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Outward flux

  1. Jan 15, 2014 #1
    Question: Find the outward flux of the vector field F = i-2j-2k across the surface S defined by z = 4-x2-y2 0≤z≤4

    At first, I used the Divergence Theorem to solve this problem. I took the divF and got the answer of 0. By definition, integrating 0 three times will still equal 0. Thus, the answer I wrote down currently is 0.

    Now there's also another way to find the outward flux, and that is by taking the double integral of Fn

    n = [r_r X r_θ]/[|r_r X r_θ|]
    dσ = |r_r Xr_θ|

    I found r_r X r_θ here from another problem: http://i.imgur.com/UMj72Ub.png

    Checking with WolframAlpha, I got this:
    1st integration: http://www.wolframalpha.com/input/?i=integrate+(-2r^2cos(theta)+4r^2sin(theta)-2r)+dr+from+0+to+2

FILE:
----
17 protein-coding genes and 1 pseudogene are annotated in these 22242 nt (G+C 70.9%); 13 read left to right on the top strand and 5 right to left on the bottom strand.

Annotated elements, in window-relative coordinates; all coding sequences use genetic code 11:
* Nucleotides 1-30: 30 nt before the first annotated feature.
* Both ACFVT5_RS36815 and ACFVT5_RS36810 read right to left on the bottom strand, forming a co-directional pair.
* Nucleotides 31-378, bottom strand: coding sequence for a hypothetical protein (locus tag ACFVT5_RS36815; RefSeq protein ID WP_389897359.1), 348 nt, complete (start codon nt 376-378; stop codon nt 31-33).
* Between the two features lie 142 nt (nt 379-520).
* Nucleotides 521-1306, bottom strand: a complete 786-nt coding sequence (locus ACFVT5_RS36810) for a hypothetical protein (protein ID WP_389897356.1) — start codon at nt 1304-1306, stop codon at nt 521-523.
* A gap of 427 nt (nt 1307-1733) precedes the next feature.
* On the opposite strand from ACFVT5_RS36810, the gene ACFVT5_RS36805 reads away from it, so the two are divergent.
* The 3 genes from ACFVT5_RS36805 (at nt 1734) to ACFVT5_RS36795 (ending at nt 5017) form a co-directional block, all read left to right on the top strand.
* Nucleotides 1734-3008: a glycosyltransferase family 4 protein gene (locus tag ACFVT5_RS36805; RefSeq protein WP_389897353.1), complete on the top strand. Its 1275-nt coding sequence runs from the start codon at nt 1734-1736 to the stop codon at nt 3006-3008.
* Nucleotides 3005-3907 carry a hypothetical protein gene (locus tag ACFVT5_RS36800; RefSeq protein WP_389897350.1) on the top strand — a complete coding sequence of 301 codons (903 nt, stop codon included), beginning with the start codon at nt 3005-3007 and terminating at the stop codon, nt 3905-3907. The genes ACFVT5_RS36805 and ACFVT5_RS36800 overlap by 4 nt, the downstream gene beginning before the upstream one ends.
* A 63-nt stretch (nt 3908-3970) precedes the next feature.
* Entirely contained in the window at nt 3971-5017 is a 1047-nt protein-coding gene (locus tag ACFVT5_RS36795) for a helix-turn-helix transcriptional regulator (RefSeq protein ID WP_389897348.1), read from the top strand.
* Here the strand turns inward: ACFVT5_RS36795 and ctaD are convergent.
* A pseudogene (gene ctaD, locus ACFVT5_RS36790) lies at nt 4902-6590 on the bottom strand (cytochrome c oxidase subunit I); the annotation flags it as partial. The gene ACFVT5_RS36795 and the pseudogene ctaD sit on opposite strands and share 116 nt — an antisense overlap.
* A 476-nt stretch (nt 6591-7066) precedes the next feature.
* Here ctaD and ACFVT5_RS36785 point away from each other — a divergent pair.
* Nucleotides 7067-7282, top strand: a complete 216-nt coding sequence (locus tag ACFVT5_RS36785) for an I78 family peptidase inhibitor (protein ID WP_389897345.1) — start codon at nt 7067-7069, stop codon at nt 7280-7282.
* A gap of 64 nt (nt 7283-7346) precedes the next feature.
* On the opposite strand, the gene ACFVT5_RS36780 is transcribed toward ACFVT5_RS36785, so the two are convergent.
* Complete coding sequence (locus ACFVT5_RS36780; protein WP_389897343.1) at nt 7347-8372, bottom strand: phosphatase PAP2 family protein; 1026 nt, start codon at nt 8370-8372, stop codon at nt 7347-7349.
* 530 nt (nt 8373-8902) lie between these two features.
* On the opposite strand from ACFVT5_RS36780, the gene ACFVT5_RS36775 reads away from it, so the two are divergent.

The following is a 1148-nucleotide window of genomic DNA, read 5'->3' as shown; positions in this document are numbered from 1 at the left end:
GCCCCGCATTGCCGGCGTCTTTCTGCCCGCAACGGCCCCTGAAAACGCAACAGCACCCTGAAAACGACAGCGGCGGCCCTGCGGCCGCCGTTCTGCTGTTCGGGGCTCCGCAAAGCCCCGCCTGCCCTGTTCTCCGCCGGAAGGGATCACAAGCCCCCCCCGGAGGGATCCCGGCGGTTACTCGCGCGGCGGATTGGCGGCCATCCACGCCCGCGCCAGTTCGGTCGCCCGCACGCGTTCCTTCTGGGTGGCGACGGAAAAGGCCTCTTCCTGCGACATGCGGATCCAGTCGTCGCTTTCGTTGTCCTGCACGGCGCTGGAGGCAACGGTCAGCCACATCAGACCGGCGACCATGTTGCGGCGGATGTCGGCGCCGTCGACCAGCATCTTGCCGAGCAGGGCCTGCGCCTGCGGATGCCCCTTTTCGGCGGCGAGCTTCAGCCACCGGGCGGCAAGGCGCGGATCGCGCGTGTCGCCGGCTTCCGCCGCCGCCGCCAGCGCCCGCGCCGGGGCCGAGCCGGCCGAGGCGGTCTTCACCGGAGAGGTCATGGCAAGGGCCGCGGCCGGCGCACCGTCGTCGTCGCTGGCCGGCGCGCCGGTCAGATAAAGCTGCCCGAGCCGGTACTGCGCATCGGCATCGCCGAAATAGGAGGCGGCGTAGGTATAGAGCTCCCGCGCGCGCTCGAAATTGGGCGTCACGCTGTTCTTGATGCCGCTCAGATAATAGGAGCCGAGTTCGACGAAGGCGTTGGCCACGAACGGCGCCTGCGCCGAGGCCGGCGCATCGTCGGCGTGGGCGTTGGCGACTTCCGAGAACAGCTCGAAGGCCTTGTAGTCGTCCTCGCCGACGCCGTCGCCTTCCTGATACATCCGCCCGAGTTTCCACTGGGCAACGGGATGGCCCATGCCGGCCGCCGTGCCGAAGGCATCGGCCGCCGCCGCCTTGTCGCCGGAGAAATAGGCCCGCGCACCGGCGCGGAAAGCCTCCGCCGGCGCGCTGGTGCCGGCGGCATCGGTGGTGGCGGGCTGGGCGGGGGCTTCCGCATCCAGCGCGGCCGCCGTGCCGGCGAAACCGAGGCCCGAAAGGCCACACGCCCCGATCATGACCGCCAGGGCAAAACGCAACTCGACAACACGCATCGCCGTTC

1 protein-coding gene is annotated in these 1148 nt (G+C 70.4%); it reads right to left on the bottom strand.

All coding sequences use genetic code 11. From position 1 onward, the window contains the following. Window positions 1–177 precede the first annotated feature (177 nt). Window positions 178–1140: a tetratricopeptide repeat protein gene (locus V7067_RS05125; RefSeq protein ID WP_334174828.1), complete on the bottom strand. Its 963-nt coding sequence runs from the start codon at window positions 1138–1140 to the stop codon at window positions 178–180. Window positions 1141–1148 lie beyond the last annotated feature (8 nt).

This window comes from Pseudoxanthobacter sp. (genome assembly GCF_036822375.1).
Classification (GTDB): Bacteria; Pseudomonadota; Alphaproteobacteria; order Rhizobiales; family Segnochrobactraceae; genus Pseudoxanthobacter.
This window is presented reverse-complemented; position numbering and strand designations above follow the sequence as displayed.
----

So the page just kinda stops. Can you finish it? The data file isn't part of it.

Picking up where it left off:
2nd integration: http://www.wolframalpha.com/input/?i=integrate+(-4/3)(-8sin(theta)+4cos(theta)+3)+from+0+to+2pi

    I would greatly appreciate it if someone can explain why the answer using the Divergence theorem is not equal to the Outward Flux when taking the double integral.

    Thanks,

    Differentiate1
     
    Last edited: Jan 15, 2014
  2. jcsd
  3. Jan 15, 2014 #2
    Never mind, figured out my mistake. I should've not used the parametrized form to take the double integral. I fixed this by making n = [-2x-2y]/|-2x-2y| and dσ = |-2x-2y| (I acquired these values from finding the gradient of z).
     
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